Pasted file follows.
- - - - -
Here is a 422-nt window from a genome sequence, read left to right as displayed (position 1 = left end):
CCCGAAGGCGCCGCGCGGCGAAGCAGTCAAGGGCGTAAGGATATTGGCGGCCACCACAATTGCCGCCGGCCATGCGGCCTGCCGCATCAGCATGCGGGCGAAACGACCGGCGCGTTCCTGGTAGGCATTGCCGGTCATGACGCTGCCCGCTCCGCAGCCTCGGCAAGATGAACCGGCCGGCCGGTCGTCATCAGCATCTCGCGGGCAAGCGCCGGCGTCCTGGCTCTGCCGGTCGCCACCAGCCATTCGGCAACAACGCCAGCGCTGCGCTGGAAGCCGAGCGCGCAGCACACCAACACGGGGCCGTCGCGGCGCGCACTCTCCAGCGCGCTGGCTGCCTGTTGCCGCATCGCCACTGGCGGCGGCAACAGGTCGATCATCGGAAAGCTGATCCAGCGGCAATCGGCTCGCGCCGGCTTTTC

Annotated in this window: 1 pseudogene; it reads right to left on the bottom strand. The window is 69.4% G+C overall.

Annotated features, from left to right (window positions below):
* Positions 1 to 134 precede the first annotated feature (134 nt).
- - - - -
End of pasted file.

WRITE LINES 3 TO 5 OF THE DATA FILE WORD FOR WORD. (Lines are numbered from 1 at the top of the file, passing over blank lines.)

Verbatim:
Annotated in this window: 1 pseudogene; it reads right to left on the bottom strand. The window is 69.4% G+C overall.

Annotated features, from left to right (window positions below):
* Positions 1 to 134 precede the first annotated feature (134 nt).